Keith McGill, CB, Utah
Height: 6’2” Weight: 205
25 Years Old, Senior
2013 Stats: 37 TCK, 0.5 TFL, 1 INT, 13 PD
2013 Coverage: 11/33 (33%), 164 YDS, TD, INT, 9 PD, 48.0 QBR (5 Games)
2012 Stats: Injured
A four star recruit as a JUCO player, Keith McGill had the opportunity to go a variety of schools including Arizona State, Oregon State and San Diego State among others. Without any massive offer, he chose the University of Utah apparently because it was the best move for him and his family. I would say that the move has paid off for him. McGill is now looked at as a defensive back who could possibly go as high as the second round in May. After missing all of 2012 with a shoulder injury, McGill’s rise back to prominence has been very intriguing. A safety by trade, he has transitioned to cornerback fairly well in 2013. With that being said, teams will definitely see the versatility and may use him in his more natural position of safety, primarily in a ball-hawking role.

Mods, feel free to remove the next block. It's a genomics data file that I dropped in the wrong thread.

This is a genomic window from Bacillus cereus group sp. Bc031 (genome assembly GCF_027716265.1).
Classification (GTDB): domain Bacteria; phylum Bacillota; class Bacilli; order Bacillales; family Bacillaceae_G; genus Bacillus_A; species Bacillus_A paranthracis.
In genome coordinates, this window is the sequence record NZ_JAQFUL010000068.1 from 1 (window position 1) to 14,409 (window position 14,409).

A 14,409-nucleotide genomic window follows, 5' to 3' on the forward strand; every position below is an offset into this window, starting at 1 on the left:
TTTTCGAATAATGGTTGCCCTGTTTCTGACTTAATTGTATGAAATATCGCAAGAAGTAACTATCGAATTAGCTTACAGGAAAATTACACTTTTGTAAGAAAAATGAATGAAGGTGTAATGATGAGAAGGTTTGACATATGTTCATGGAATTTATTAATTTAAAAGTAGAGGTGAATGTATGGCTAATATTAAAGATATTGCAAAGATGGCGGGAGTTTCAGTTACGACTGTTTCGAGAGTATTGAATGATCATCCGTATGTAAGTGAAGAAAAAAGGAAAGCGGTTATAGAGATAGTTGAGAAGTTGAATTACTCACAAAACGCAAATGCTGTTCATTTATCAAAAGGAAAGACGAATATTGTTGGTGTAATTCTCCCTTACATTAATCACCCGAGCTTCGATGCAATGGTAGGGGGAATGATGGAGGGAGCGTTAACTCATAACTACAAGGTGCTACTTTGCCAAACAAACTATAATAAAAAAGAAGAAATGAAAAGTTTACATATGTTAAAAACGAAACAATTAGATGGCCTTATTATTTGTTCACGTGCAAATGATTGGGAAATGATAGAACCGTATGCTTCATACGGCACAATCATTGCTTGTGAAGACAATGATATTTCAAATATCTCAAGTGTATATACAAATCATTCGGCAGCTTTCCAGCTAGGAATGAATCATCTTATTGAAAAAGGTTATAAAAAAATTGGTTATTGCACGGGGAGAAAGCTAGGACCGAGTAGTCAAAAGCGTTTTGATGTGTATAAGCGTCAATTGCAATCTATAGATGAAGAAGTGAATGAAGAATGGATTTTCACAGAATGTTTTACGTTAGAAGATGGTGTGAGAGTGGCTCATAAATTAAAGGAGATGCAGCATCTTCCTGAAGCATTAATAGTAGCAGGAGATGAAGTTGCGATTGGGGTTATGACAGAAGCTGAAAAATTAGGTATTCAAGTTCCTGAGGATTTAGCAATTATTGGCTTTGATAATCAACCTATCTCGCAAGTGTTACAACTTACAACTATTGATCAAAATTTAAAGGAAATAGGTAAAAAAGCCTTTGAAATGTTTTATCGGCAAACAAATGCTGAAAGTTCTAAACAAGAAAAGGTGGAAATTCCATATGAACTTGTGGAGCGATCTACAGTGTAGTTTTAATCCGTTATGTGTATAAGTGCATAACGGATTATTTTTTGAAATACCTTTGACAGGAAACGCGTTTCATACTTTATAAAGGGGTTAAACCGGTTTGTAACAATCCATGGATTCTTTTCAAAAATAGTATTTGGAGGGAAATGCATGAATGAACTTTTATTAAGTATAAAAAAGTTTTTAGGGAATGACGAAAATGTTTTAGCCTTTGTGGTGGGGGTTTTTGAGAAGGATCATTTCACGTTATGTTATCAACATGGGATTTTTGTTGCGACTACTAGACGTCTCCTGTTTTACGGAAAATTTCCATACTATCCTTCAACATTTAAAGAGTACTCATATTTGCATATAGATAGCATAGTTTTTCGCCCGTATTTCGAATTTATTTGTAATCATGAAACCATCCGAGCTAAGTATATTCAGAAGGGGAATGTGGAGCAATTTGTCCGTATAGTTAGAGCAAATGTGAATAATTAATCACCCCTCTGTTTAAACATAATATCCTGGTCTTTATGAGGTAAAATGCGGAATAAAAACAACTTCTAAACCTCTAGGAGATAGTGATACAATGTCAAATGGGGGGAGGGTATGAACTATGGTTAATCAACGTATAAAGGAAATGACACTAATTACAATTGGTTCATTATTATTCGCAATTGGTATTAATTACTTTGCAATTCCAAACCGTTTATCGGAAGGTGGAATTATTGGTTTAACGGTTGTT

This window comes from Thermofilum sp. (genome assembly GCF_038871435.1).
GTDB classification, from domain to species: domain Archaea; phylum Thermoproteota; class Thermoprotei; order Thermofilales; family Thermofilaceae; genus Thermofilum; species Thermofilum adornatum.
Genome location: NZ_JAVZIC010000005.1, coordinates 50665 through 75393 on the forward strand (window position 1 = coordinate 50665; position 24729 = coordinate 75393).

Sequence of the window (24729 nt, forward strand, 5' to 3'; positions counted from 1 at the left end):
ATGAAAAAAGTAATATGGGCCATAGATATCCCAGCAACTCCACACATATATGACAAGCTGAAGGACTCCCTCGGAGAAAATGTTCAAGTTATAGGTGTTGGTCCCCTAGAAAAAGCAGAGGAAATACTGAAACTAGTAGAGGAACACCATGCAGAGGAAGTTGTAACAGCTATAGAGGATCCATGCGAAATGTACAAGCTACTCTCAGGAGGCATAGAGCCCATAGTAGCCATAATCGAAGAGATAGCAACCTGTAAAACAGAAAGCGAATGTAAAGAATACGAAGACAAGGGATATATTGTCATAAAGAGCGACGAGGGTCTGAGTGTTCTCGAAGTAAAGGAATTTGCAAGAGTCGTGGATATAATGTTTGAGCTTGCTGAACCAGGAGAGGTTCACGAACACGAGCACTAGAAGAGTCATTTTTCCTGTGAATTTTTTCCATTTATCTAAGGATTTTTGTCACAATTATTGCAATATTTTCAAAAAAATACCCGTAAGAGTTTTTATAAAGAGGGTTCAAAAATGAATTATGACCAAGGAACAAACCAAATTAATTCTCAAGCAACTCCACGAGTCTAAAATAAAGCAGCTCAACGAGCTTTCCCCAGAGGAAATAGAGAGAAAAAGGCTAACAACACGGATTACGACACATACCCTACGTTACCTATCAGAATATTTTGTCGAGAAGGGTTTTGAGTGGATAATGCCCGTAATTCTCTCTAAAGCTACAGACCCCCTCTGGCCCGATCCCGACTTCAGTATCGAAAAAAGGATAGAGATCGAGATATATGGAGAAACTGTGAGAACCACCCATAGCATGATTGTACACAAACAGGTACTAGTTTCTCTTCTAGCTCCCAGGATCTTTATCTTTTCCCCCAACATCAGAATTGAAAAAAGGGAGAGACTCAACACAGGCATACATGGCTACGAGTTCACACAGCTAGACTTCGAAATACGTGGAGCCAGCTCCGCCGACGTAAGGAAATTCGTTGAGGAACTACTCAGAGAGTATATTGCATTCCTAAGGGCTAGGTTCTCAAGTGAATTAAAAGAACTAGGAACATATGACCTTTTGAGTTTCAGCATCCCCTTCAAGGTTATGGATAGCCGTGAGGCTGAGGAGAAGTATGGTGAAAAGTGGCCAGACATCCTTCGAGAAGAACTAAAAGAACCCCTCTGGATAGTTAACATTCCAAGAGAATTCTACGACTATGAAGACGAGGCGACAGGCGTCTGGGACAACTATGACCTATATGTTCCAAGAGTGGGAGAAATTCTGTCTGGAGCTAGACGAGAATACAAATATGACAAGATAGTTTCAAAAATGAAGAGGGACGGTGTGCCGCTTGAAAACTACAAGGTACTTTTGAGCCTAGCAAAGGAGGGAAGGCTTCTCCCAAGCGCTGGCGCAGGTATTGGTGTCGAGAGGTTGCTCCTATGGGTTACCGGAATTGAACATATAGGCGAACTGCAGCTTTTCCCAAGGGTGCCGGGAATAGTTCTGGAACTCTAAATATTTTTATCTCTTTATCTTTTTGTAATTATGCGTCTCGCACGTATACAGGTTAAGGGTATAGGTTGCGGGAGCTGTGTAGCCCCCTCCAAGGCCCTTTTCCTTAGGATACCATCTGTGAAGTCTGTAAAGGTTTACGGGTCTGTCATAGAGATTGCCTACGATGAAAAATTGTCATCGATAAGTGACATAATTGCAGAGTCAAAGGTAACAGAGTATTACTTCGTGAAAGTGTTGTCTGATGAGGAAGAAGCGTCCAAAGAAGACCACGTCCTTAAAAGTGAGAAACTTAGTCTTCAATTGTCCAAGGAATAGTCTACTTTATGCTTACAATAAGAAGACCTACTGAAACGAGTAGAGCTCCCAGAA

vs. Utah State: 1/4, 24 YDS, PD
@ BYU: 4/8, 64 YDS, 3 PD
vs. UCLA: 2/7, 20 YDS, INT, PD
vs. Arizona State: 0/4, 2 PD
vs. Colorado: 4/10, 56 YDS, TD, 2 PD
Final Coverage Stats: 11/33 (33%), 164 YDS, TD, INT, 9 PD, 48.0 QBR
Physical: This will be no problem at all for McGill moving to the next level. With a long and rangy frame, he is able to utilize his reach advantage and also his height advantage when going up for jump balls. He definitely doesn’t look like a cornerback while on the field as he is bigger than some linebackers. This could be a problem for him however because his frame may not allow him to be fluid enough to stick at corner. A move to safety seems imminent. Health wise, McGill has had nagging injuries his whole career and even missed all of 2012 with a significant shoulder injury. Health reports could negate his stock a bit if teams are scared by what they see.